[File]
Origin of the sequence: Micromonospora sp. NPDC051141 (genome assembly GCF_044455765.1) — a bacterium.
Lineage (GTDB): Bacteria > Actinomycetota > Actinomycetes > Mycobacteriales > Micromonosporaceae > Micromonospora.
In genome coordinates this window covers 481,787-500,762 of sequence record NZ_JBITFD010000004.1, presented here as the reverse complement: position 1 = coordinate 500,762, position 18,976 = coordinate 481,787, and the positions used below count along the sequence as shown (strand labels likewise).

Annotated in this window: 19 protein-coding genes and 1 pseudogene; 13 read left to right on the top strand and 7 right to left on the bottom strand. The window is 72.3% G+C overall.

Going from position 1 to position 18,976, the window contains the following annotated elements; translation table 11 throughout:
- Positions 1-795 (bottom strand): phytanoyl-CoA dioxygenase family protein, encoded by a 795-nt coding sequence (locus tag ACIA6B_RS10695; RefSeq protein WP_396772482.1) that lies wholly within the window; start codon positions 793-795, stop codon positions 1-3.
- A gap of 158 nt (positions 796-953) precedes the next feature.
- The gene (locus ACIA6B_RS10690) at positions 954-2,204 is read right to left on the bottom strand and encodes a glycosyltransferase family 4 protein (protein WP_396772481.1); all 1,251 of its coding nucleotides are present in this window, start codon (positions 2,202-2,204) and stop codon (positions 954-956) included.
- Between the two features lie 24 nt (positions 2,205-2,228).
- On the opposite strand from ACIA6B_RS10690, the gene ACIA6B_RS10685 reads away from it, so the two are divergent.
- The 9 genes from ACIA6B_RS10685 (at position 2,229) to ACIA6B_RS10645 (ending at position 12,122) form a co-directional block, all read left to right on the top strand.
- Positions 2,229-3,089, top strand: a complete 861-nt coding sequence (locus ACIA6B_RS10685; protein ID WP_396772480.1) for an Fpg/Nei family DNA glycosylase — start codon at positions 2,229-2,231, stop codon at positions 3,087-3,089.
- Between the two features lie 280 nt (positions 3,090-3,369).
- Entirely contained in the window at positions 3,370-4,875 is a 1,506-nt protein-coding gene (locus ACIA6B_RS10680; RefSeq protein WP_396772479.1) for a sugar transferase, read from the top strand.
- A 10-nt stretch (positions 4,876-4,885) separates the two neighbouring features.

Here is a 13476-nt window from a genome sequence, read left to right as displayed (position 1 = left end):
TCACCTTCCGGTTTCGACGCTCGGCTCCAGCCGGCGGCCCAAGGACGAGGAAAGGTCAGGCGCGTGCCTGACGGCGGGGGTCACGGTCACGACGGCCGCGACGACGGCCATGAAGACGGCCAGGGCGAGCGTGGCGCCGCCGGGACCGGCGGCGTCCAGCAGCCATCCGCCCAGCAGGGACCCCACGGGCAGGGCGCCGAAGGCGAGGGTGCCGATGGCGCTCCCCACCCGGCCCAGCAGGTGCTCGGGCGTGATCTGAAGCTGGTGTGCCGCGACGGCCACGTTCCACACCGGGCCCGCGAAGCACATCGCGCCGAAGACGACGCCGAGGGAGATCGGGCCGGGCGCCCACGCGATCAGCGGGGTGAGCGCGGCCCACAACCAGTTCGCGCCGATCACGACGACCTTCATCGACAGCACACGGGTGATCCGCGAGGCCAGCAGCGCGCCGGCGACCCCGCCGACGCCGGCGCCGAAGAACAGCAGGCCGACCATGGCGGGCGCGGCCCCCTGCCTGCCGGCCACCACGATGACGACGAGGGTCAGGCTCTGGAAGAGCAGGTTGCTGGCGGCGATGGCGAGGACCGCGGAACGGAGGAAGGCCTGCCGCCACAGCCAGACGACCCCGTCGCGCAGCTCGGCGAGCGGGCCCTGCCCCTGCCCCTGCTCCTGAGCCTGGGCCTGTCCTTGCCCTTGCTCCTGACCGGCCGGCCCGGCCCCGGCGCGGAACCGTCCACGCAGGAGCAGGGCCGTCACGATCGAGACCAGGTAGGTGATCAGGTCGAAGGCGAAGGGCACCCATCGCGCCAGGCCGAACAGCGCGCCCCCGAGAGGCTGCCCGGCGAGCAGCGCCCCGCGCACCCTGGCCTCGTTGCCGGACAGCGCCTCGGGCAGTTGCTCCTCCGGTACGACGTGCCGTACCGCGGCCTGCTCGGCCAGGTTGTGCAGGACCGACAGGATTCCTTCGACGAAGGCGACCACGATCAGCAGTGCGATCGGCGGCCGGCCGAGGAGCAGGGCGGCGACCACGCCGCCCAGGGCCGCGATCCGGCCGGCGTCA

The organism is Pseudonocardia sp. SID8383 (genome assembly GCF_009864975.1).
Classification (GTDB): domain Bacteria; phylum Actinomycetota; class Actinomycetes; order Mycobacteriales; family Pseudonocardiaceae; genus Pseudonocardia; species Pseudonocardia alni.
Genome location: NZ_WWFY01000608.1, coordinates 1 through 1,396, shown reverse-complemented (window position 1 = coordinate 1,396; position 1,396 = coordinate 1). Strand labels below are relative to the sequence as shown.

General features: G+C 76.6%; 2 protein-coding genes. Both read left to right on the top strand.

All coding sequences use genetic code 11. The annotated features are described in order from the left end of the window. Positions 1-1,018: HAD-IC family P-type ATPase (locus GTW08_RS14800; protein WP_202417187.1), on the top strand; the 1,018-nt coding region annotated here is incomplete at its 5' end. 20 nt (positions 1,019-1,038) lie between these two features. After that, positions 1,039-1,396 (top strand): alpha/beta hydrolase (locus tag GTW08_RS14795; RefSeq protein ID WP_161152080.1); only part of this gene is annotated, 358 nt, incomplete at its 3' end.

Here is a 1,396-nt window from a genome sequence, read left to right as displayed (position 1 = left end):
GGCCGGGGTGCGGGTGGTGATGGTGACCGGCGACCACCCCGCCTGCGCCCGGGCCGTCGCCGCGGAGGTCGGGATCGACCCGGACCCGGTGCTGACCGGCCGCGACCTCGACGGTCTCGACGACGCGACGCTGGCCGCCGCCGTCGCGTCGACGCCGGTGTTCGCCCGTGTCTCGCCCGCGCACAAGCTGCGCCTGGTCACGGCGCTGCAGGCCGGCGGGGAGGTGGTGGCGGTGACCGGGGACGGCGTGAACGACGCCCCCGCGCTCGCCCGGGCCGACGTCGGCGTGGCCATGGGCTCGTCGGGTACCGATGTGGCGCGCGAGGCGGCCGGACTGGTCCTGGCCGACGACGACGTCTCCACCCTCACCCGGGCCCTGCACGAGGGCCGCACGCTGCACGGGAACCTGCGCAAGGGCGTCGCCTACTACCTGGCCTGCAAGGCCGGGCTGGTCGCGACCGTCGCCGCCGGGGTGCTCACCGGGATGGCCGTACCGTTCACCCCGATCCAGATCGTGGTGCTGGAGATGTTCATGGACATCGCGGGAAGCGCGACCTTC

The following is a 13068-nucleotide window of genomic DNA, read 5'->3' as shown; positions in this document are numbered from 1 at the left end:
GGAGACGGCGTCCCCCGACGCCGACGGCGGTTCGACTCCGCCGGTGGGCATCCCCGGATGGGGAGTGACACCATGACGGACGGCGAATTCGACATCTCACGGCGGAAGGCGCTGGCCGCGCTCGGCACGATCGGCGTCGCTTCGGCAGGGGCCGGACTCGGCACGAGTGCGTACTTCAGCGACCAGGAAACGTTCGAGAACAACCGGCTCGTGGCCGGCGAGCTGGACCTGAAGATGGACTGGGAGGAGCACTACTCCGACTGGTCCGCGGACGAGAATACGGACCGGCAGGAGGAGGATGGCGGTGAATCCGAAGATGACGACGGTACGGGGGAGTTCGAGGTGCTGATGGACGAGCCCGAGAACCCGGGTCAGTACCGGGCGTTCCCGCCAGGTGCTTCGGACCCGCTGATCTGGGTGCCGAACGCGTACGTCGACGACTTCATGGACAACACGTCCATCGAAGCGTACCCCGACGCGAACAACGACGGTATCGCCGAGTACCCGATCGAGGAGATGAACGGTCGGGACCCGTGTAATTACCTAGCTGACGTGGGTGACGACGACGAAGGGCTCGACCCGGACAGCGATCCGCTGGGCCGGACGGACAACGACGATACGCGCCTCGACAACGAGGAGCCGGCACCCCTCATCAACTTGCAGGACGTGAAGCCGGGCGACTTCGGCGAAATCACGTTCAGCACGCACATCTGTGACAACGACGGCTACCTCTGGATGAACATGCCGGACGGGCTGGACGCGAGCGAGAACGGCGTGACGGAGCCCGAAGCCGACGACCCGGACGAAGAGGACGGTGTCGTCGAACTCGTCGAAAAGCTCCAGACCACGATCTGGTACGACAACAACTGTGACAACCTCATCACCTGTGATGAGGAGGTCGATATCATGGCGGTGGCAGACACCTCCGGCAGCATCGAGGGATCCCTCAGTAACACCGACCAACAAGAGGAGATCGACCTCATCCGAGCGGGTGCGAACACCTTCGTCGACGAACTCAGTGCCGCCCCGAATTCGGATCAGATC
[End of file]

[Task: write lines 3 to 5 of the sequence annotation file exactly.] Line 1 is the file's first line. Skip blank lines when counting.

In genome coordinates this window covers 481,787-500,762 of sequence record NZ_JBITFD010000004.1, presented here as the reverse complement: position 1 = coordinate 500,762, position 18,976 = coordinate 481,787, and the positions used below count along the sequence as shown (strand labels likewise).

Annotated in this window: 19 protein-coding genes and 1 pseudogene; 13 read left to right on the top strand and 7 right to left on the bottom strand. The window is 72.3% G+C overall.

Going from position 1 to position 18,976, the window contains the following annotated elements; translation table 11 throughout: